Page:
This is neither Friday nor is the film in question precisely a romance, but today’s subject is Damien Chazelle’s First Man (2018). I’ve wanted to watch it for months, and I finally had a few free hours to snag it from Redbox.
In the gap between its release and when I managed to see it, First Man received a critical reaction I’d characterize as positive but reserved and “only” four Academy Award nominations. So I went into it a bit apprehensive. If you enjoy what Genevieve Turner and I are doing with Fly Me to the Moon, however, I can almost guarantee you’ll adore First Man. While I have a few complaints, it’s visually stunning and a different take on the astronaut movie subgenre.
The film focuses on the period between 1961 and 1969, from just prior to when Neil Armstrong (Ryan Gosling) is selected as an astronaut through Apollo 11’s landing on the moon. It’s a big chunk of time; the first 30 minutes cover approximately four years, skimming over a wide range of personal and professional events before zooming in tight on the two missions Armstrong flew, Gemini 8 and Apollo 11. The film is more balanced than most other space history flicks (such as Apollo 13) in its portrait of Armstrong’s home life. Indeed, Claire Foy, who plays Armstrong’s wife Jan, is arguably the co-star.
First Man also particularly develops Armstrong’s friendship with astronaut Ed White (Jason Clarke), who died in the Apollo 1 fire. If you’ve read or watched any space history at all, however, none of the film’s plot will surprise you. You’re watching First Man not to find out what happened (I would guess), but to find out how it might have felt.
Which is the perfect segue to some more spoiler-y thoughts. Most importantly, I can understand how critics found the film to be emotionally distanced from its subject as Armstrong himself remains a cipher to me even after watching the almost 2.5 hour movie.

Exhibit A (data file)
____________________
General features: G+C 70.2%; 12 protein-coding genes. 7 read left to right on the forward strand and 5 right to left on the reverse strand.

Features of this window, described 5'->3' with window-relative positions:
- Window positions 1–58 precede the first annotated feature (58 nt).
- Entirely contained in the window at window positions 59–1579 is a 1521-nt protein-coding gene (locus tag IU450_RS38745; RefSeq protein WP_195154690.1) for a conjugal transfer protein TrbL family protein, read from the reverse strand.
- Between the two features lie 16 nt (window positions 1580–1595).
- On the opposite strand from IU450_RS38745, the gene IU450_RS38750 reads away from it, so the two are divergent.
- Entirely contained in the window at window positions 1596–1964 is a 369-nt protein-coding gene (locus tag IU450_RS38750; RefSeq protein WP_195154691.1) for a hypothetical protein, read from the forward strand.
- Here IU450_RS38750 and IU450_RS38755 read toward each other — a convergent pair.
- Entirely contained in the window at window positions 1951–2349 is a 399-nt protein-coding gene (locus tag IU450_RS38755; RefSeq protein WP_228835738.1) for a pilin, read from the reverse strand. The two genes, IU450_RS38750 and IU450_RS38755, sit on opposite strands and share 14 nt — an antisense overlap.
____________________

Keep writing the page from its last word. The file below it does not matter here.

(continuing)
This isn’t necessarily a departure from history. Neil Armstrong was famously opaque. A recent BBC documentary, which has at times been available on Netflix and Amazon Prime, suggests that no one really knew the inner Armstrong. That he was respected but apart from the other astronauts, his family, and the public.
Makes decisions slowly and well. As Borman gulps decisions, Armstrong savors them–rolling them around on his tongue like a fine wine and swallowing at the very last moment. (He had twenty seconds of fuel remaining when he landed on the moon.) Neil is a classy guy, and I can’t offhand think of a better choice to be first man on the moon. (60)
But I do think Gosling’s performance is partially to blame for what, if anything, is “wrong” with First Man. During the scene in which Deke Slayton (Kyle Chandler) tells Armstrong he will command the Apollo 11 mission, for example, Gosling betrays no emotional response at all, and the scene almost immediately cuts to something else. It’s a bizarre directing choice perhaps resulting from Gosling’s cold performance.
In contrast, Foy often communicates volumes about how Jan feels about events without saying a word or even really doing anything. A slight tightness in her jaw or a shift in her brows, and you get it.